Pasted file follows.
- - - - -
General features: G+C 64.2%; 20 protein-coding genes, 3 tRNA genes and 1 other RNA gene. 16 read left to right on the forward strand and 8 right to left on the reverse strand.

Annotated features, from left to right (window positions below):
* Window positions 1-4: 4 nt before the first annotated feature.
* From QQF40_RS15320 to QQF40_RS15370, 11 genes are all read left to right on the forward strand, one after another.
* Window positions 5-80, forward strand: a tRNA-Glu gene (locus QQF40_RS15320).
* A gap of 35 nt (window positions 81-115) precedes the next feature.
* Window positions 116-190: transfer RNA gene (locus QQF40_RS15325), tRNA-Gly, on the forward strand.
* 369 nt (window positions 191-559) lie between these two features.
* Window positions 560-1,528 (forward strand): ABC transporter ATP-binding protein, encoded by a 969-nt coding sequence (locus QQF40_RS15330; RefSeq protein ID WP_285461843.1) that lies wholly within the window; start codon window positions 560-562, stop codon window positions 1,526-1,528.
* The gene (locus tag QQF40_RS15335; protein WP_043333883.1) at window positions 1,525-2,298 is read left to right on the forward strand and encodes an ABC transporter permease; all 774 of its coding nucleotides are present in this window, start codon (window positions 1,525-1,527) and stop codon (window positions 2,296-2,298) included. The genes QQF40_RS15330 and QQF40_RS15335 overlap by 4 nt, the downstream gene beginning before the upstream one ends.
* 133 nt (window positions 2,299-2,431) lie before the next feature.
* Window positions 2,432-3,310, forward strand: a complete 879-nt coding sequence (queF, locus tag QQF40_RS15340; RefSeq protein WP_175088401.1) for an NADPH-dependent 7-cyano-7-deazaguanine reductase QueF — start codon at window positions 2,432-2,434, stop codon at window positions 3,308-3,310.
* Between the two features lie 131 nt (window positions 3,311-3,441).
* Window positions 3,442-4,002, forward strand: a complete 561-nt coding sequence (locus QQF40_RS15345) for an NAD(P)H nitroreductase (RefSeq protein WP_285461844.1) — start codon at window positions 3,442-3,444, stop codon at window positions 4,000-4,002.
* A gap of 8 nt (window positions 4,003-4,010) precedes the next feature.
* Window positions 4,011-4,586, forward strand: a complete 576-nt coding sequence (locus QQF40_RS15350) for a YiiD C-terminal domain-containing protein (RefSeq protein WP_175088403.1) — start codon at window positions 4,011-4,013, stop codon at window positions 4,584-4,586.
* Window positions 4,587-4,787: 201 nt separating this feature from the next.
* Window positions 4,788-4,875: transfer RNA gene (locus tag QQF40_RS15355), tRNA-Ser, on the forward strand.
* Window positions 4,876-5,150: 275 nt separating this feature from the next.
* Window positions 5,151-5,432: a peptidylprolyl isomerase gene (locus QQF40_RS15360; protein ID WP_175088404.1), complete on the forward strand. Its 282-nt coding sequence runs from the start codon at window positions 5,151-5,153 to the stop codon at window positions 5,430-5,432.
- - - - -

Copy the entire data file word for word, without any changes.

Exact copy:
General features: G+C 64.2%; 20 protein-coding genes, 3 tRNA genes and 1 other RNA gene. 16 read left to right on the forward strand and 8 right to left on the reverse strand.

Annotated features, from left to right (window positions below):
* Window positions 1-4: 4 nt before the first annotated feature.
* From QQF40_RS15320 to QQF40_RS15370, 11 genes are all read left to right on the forward strand, one after another.
* Window positions 5-80, forward strand: a tRNA-Glu gene (locus QQF40_RS15320).
* A gap of 35 nt (window positions 81-115) precedes the next feature.
* Window positions 116-190: transfer RNA gene (locus QQF40_RS15325), tRNA-Gly, on the forward strand.
* 369 nt (window positions 191-559) lie between these two features.
* Window positions 560-1,528 (forward strand): ABC transporter ATP-binding protein, encoded by a 969-nt coding sequence (locus QQF40_RS15330; RefSeq protein ID WP_285461843.1) that lies wholly within the window; start codon window positions 560-562, stop codon window positions 1,526-1,528.
* The gene (locus tag QQF40_RS15335; protein WP_043333883.1) at window positions 1,525-2,298 is read left to right on the forward strand and encodes an ABC transporter permease; all 774 of its coding nucleotides are present in this window, start codon (window positions 1,525-1,527) and stop codon (window positions 2,296-2,298) included. The genes QQF40_RS15330 and QQF40_RS15335 overlap by 4 nt, the downstream gene beginning before the upstream one ends.
* 133 nt (window positions 2,299-2,431) lie before the next feature.
* Window positions 2,432-3,310, forward strand: a complete 879-nt coding sequence (queF, locus tag QQF40_RS15340; RefSeq protein WP_175088401.1) for an NADPH-dependent 7-cyano-7-deazaguanine reductase QueF — start codon at window positions 2,432-2,434, stop codon at window positions 3,308-3,310.
* Between the two features lie 131 nt (window positions 3,311-3,441).
* Window positions 3,442-4,002, forward strand: a complete 561-nt coding sequence (locus QQF40_RS15345) for an NAD(P)H nitroreductase (RefSeq protein WP_285461844.1) — start codon at window positions 3,442-3,444, stop codon at window positions 4,000-4,002.
* A gap of 8 nt (window positions 4,003-4,010) precedes the next feature.
* Window positions 4,011-4,586, forward strand: a complete 576-nt coding sequence (locus QQF40_RS15350) for a YiiD C-terminal domain-containing protein (RefSeq protein WP_175088403.1) — start codon at window positions 4,011-4,013, stop codon at window positions 4,584-4,586.
* Window positions 4,587-4,787: 201 nt separating this feature from the next.
* Window positions 4,788-4,875: transfer RNA gene (locus tag QQF40_RS15355), tRNA-Ser, on the forward strand.
* Window positions 4,876-5,150: 275 nt separating this feature from the next.
* Window positions 5,151-5,432: a peptidylprolyl isomerase gene (locus QQF40_RS15360; protein ID WP_175088404.1), complete on the forward strand. Its 282-nt coding sequence runs from the start codon at window positions 5,151-5,153 to the stop codon at window positions 5,430-5,432.